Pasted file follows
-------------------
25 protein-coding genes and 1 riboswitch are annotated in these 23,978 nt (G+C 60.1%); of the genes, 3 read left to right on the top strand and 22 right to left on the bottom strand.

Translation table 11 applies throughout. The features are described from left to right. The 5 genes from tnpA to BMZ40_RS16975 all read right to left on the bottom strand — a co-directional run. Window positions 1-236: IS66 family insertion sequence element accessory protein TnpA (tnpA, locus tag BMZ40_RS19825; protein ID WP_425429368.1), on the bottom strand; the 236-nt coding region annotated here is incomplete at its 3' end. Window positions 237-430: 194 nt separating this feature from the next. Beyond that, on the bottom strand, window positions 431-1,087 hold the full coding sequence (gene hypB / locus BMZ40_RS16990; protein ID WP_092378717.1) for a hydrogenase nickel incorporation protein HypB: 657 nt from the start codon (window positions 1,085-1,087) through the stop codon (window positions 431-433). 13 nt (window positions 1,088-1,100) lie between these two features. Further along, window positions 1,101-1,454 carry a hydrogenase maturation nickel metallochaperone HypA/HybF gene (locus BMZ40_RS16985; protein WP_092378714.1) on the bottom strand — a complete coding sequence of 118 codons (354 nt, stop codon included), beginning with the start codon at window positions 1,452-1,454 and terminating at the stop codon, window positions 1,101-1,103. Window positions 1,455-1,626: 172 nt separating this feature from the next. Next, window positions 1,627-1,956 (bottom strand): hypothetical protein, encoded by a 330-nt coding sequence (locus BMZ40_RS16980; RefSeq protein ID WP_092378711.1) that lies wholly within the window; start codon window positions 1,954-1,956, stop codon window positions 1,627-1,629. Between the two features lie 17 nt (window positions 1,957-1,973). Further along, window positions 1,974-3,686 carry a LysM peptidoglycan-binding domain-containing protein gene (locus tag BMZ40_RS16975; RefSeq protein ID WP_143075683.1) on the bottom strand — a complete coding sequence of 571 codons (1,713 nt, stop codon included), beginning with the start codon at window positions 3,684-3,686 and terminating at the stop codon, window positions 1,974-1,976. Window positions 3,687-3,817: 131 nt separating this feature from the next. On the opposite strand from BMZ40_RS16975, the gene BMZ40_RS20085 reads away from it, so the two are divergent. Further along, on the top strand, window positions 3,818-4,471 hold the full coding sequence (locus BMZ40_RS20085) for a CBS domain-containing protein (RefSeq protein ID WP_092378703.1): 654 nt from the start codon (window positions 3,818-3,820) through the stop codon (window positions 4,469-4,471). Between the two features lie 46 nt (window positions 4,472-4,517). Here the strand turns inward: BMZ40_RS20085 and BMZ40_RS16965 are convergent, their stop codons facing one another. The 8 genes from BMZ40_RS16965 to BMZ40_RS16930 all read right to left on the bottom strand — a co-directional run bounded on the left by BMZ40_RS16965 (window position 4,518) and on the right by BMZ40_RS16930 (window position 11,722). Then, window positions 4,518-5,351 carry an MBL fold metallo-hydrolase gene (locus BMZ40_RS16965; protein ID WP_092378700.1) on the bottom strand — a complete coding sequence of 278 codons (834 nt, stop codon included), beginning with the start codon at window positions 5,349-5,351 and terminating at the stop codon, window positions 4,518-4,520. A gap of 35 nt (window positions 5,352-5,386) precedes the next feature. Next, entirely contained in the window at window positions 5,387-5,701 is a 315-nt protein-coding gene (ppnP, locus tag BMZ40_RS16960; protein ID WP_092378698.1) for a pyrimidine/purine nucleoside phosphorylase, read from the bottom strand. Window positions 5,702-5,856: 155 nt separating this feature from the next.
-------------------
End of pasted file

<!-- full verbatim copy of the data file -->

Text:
25 protein-coding genes and 1 riboswitch are annotated in these 23,978 nt (G+C 60.1%); of the genes, 3 read left to right on the top strand and 22 right to left on the bottom strand.

Translation table 11 applies throughout. The features are described from left to right. The 5 genes from tnpA to BMZ40_RS16975 all read right to left on the bottom strand — a co-directional run. Window positions 1-236: IS66 family insertion sequence element accessory protein TnpA (tnpA, locus tag BMZ40_RS19825; protein ID WP_425429368.1), on the bottom strand; the 236-nt coding region annotated here is incomplete at its 3' end. Window positions 237-430: 194 nt separating this feature from the next. Beyond that, on the bottom strand, window positions 431-1,087 hold the full coding sequence (gene hypB / locus BMZ40_RS16990; protein ID WP_092378717.1) for a hydrogenase nickel incorporation protein HypB: 657 nt from the start codon (window positions 1,085-1,087) through the stop codon (window positions 431-433). 13 nt (window positions 1,088-1,100) lie between these two features. Further along, window positions 1,101-1,454 carry a hydrogenase maturation nickel metallochaperone HypA/HybF gene (locus BMZ40_RS16985; protein WP_092378714.1) on the bottom strand — a complete coding sequence of 118 codons (354 nt, stop codon included), beginning with the start codon at window positions 1,452-1,454 and terminating at the stop codon, window positions 1,101-1,103. Window positions 1,455-1,626: 172 nt separating this feature from the next. Next, window positions 1,627-1,956 (bottom strand): hypothetical protein, encoded by a 330-nt coding sequence (locus BMZ40_RS16980; RefSeq protein ID WP_092378711.1) that lies wholly within the window; start codon window positions 1,954-1,956, stop codon window positions 1,627-1,629. Between the two features lie 17 nt (window positions 1,957-1,973). Further along, window positions 1,974-3,686 carry a LysM peptidoglycan-binding domain-containing protein gene (locus tag BMZ40_RS16975; RefSeq protein ID WP_143075683.1) on the bottom strand — a complete coding sequence of 571 codons (1,713 nt, stop codon included), beginning with the start codon at window positions 3,684-3,686 and terminating at the stop codon, window positions 1,974-1,976. Window positions 3,687-3,817: 131 nt separating this feature from the next. On the opposite strand from BMZ40_RS16975, the gene BMZ40_RS20085 reads away from it, so the two are divergent. Further along, on the top strand, window positions 3,818-4,471 hold the full coding sequence (locus BMZ40_RS20085) for a CBS domain-containing protein (RefSeq protein ID WP_092378703.1): 654 nt from the start codon (window positions 3,818-3,820) through the stop codon (window positions 4,469-4,471). Between the two features lie 46 nt (window positions 4,472-4,517). Here the strand turns inward: BMZ40_RS20085 and BMZ40_RS16965 are convergent, their stop codons facing one another. The 8 genes from BMZ40_RS16965 to BMZ40_RS16930 all read right to left on the bottom strand — a co-directional run bounded on the left by BMZ40_RS16965 (window position 4,518) and on the right by BMZ40_RS16930 (window position 11,722). Then, window positions 4,518-5,351 carry an MBL fold metallo-hydrolase gene (locus BMZ40_RS16965; protein ID WP_092378700.1) on the bottom strand — a complete coding sequence of 278 codons (834 nt, stop codon included), beginning with the start codon at window positions 5,349-5,351 and terminating at the stop codon, window positions 4,518-4,520. A gap of 35 nt (window positions 5,352-5,386) precedes the next feature. Next, entirely contained in the window at window positions 5,387-5,701 is a 315-nt protein-coding gene (ppnP, locus tag BMZ40_RS16960; protein ID WP_092378698.1) for a pyrimidine/purine nucleoside phosphorylase, read from the bottom strand. Window positions 5,702-5,856: 155 nt separating this feature from the next.